The dominant impression conveyed by Faustus's language, in this scene and elsewhere, is one of resignation, in my view. Though he is striving for something beyond the real world, he seems washed out, emptied of hope, as he alludes to the "gloomy shadow of the night." The appearance of a devil (prior to Mephistopheles's entrance) provokes not so much consternation by Faustus as a kind of unsurprised disgust:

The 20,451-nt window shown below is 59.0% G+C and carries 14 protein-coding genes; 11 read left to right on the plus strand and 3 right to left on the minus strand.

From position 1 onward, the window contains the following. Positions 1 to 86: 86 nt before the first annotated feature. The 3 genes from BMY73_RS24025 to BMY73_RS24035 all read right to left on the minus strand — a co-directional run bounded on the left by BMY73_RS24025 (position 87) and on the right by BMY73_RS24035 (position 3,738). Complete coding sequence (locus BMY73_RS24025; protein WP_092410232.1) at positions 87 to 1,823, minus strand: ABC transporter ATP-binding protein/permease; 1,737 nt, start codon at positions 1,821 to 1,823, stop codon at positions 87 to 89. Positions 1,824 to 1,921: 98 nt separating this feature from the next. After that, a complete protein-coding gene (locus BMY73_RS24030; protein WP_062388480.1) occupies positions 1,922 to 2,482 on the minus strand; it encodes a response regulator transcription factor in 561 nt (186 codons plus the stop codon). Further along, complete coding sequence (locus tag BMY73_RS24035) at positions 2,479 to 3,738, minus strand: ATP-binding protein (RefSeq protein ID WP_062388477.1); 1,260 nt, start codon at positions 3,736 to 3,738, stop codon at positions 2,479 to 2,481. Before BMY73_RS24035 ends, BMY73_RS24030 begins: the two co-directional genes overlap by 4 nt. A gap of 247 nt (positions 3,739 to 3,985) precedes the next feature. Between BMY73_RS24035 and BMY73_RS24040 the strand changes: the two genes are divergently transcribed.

Thou art too ugly to attend on me.
Go, and return an old Franciscan friar,
That holy shape becomes a devil best.
This last statement is perhaps the most revealing one in the scene. It conveys Faustus's rejection of "holiness," and therein lies the essence of his quest. Faustus, even in his resigned mindset, seeks an ultimate experience beyond the bounds of what has been permitted to man. This entails, to put it simply, a rejection of religion:
So Faustus hath already done,
And holds this principle,
There is no chief but only Beelzebub,
To whom Faustus doth dedicate himself.
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